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The Outside of the Inside: Blackness and the Remaking of Canadian Institutional Life

Published online by Cambridge University Press:  09 September 2020

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This paper reads Black Canadian literary fiction for what it reveals about the ironic place of blackness in Canadian universities. It weaves together this literary analysis with the author’s first-person account of classroom practice in order to illuminate the risks involved for Black scholars and students currently teaching, learning, and producing knowledge within Canadian institutional structures.

© The Author(s), 2020. Published by Cambridge University Press

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“Things might appear fluid if you are going the way things are flowing. When you are not going that way, you experience a flow as solidity, as what you come up against.”

—Sara Ahmed, On Being Included: Racism and Diversity in Institutional Life. Footnote 1

There is a scene in a novel published in 2017 by Black Canadian writer Suzette Mayr that helps me think through what happens and what doesn’t happen when blackness is included in institutional life. The scene comes early in Mayr’s satiric, magic realist novel. A tenured Black English professor at the fictional University of Inevia discovers that the building in which she works is “possessed”Footnote 2 and intends to do her harm. Although she is able to gain entrance to the university building—she is pleased when “the electronic front doors slide open and wait for her, like gentle non-racist butlers”Footnote 3—once inside, the architecture of the building springs to paranormal life, rearranging itself in the corners of her vision. Suzette Mayr writes:

She’s traveled through every part of Crawley Hall since she started her job seven years ago but this hallway looks unfamiliar, the stairs redundant—what kind of pointless architecture is this? . . . She jogs toward the dawning sunlight slanting through the window in the exit door. It says Push. But the door pushes back. Locked . . . She spins and rams her back into the door but this door is so locked it’s really just a wall. . . . Hairs prickle awake on the back of her neck, her shoulders, her forearms. Where is she?”Footnote 4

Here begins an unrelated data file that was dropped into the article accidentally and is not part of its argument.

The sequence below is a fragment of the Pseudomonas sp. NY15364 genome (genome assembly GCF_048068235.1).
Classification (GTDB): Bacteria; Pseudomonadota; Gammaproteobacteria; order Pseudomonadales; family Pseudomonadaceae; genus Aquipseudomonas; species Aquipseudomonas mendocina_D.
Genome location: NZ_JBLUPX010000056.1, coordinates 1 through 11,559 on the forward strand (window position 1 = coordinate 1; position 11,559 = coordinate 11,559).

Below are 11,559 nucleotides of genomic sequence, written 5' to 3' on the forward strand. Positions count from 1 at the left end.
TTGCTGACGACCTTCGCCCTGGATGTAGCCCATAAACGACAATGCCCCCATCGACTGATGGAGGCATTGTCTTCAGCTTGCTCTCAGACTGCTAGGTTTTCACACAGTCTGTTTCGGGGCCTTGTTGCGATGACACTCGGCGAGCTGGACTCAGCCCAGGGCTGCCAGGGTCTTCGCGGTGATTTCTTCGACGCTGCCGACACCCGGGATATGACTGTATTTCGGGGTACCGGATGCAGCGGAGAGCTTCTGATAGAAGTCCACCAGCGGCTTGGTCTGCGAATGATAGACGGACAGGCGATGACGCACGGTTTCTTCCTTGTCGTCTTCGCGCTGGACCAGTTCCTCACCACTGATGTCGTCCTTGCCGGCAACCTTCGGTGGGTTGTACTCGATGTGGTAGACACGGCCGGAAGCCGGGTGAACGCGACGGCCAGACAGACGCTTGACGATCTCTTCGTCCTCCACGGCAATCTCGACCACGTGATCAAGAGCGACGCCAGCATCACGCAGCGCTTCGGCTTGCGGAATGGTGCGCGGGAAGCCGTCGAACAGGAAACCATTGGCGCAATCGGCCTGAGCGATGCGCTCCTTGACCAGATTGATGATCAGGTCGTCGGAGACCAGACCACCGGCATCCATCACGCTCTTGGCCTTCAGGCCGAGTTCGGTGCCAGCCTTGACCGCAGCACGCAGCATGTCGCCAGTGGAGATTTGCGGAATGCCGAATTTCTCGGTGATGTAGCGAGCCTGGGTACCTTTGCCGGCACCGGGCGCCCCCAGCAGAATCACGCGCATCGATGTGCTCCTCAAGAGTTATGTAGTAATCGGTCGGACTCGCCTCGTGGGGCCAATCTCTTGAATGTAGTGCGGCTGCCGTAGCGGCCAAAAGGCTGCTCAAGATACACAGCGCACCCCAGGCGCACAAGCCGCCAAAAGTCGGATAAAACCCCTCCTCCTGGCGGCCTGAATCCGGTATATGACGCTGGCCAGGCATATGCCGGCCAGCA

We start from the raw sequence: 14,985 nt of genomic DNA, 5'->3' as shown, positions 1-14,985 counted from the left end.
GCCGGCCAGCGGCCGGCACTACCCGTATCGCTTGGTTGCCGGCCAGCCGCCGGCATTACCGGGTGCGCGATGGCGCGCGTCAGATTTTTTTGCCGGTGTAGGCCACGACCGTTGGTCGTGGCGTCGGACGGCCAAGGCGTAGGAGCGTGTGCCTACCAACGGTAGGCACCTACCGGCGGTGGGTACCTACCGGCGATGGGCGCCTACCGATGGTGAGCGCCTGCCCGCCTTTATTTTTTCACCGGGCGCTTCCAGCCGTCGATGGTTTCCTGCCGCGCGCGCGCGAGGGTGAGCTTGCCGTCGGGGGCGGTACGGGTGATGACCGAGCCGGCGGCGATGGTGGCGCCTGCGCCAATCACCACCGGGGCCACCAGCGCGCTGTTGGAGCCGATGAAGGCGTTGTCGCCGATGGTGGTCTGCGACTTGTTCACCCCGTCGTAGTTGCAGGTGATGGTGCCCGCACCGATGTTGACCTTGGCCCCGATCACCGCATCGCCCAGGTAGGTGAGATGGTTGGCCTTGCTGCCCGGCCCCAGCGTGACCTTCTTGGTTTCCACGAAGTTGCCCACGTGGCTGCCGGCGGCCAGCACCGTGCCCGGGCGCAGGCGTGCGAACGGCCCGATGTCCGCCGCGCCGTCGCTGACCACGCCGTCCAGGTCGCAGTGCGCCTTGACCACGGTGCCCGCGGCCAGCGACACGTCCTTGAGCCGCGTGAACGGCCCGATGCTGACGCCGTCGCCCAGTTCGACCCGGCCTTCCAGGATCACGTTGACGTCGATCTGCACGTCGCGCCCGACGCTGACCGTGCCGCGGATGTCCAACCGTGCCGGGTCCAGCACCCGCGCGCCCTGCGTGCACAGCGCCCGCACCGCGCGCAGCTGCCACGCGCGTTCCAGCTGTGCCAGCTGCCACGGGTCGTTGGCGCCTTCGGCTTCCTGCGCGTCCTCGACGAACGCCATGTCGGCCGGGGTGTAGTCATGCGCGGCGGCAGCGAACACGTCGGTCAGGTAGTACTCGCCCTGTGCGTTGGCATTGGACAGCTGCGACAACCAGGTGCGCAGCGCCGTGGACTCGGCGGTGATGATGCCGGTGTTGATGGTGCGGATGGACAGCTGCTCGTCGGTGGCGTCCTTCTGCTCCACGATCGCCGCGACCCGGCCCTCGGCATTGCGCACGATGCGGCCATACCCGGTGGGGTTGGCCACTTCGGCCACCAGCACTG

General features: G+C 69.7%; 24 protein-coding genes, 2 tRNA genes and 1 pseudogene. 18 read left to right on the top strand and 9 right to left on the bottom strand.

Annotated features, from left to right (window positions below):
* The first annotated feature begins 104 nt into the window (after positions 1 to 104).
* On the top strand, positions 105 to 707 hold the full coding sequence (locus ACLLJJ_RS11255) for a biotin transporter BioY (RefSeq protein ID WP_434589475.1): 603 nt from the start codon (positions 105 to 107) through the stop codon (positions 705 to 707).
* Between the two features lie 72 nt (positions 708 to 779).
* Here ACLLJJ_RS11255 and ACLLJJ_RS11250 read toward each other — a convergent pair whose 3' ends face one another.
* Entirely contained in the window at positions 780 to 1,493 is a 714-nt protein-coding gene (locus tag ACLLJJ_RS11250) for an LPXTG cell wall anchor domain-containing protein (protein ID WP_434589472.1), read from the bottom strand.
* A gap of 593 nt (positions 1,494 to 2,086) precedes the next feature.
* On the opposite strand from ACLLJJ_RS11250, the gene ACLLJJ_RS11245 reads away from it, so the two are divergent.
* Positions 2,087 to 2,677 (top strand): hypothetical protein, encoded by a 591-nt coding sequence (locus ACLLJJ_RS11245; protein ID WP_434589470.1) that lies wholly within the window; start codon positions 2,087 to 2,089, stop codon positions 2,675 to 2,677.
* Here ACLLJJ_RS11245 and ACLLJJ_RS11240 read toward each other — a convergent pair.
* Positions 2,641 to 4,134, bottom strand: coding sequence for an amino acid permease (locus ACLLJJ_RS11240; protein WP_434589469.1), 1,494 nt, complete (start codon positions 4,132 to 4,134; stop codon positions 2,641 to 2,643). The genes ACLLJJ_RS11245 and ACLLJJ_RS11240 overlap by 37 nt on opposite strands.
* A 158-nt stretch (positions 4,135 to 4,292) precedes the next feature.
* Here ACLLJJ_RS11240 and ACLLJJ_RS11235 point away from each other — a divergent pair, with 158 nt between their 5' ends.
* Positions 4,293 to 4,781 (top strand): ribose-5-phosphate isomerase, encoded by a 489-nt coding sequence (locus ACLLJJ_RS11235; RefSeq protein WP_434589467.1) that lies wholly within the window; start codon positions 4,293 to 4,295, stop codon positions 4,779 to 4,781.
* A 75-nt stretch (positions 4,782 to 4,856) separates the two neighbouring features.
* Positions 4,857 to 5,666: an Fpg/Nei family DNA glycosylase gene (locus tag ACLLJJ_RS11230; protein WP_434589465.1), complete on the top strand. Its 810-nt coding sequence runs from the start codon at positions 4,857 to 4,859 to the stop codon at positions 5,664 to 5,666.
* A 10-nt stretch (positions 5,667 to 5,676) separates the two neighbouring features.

Mayr’s novel reveals how, in Sarah Ahmed’s terms, the walls of Edith Vane’s institution have sedimented history into a barrier. “Only the practical labour of ‘coming up against’ the institution,” Ahmed writes, “allows this wall to become apparent. To those who do not come up against it, the wall does not appear—the institution is experienced as being open, committed and diverse.”Footnote 5 Mayr’s novel speaks to the ironic position of Black professors and students in Canadian institutional contexts in the present moment: although the university understands itself as a bastion of liberal democracy, progressive thinking, and fair practice, it remains, as Frances Henry and her coauthors put it, “a racialized site that still excludes and marginalizes non-White people, in subtle, complex, sophisticated and ironic ways.”Footnote 6 As Mayr’s character learns, inhabiting such institutional spaces is not the same thing as having residence. How precipitously, Edith Vane discovers, the inside can become the outside! Mayr’s novel is a humorous and cathartic satire of campus life, but it also reveals the paradox of “institutionalizing diversity”: even when blackness is “included,” it is not always inside.